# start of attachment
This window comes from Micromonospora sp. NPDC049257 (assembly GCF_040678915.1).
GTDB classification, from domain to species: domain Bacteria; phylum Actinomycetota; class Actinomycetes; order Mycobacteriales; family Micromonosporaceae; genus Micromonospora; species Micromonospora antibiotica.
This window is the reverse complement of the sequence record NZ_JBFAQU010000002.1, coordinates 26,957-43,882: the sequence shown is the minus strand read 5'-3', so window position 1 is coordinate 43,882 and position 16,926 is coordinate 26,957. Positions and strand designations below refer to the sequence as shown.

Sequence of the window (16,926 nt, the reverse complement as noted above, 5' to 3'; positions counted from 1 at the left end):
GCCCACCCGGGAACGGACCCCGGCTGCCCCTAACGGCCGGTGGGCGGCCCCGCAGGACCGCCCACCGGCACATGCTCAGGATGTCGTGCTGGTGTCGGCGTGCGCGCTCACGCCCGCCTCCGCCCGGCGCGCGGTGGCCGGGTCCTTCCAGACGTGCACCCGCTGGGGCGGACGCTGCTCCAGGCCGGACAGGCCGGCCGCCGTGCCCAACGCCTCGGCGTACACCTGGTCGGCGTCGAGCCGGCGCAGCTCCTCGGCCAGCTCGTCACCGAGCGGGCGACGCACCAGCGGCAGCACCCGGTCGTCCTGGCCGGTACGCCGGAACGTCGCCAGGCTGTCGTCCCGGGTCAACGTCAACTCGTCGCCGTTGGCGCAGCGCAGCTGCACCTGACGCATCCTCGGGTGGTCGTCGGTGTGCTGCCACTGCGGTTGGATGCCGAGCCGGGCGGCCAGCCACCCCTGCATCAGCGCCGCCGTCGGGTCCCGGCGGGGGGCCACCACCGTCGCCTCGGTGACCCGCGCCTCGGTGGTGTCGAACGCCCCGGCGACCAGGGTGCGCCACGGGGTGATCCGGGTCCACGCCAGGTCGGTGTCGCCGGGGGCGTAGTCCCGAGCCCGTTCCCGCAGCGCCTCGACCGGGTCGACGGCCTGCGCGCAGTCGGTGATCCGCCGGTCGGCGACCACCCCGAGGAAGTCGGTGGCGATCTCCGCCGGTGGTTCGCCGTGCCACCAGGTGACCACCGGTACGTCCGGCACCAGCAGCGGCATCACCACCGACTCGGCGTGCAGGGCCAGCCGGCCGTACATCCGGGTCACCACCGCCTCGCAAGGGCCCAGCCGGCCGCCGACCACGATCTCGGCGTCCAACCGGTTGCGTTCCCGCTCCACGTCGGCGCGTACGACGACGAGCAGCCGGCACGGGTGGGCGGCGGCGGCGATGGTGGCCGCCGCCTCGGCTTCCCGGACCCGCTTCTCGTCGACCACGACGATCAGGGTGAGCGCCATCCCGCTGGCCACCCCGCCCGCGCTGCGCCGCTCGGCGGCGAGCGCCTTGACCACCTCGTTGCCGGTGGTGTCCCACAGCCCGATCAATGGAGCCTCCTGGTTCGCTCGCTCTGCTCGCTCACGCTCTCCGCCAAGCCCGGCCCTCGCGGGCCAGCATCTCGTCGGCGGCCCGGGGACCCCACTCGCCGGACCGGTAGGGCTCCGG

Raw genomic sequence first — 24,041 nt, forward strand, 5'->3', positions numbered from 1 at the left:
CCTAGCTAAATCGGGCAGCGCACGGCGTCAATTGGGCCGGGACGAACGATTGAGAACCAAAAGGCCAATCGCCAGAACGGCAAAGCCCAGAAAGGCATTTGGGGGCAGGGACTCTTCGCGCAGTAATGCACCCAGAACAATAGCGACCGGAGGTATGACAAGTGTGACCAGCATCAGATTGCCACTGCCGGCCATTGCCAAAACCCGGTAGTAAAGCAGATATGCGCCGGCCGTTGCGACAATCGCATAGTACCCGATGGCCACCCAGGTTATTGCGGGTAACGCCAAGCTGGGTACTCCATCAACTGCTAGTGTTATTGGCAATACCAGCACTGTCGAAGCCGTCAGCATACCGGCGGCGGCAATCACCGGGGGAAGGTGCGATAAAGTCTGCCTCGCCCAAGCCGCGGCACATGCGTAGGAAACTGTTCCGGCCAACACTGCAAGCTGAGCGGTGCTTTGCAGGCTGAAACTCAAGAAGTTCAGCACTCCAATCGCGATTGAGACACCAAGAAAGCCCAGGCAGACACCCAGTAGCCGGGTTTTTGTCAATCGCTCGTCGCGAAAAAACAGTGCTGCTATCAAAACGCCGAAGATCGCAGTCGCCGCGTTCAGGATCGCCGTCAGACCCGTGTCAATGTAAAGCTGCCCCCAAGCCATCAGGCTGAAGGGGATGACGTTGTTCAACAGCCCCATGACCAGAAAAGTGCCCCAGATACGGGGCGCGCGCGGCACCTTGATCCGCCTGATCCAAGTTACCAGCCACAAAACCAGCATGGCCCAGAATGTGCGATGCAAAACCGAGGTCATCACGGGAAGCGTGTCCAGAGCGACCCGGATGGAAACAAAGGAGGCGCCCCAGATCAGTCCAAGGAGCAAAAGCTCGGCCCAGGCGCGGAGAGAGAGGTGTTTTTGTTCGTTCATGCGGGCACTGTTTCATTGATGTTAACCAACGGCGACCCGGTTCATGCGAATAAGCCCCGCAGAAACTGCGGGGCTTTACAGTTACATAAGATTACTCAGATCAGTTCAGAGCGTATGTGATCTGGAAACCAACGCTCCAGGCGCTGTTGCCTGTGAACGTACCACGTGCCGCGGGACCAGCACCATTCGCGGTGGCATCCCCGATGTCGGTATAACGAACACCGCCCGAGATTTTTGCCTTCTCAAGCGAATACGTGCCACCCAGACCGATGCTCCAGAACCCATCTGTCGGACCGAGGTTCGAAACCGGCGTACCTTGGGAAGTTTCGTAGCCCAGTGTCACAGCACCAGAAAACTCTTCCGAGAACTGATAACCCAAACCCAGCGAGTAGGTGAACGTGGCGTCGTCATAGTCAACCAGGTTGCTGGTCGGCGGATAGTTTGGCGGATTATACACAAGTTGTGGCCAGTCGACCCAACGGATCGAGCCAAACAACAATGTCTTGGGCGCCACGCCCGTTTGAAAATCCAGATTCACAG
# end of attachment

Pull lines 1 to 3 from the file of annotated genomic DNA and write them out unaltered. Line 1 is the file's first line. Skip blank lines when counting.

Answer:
This window comes from Micromonospora sp. NPDC049257 (assembly GCF_040678915.1).
GTDB classification, from domain to species: domain Bacteria; phylum Actinomycetota; class Actinomycetes; order Mycobacteriales; family Micromonosporaceae; genus Micromonospora; species Micromonospora antibiotica.
This window is the reverse complement of the sequence record NZ_JBFAQU010000002.1, coordinates 26,957-43,882: the sequence shown is the minus strand read 5'-3', so window position 1 is coordinate 43,882 and position 16,926 is coordinate 26,957. Positions and strand designations below refer to the sequence as shown.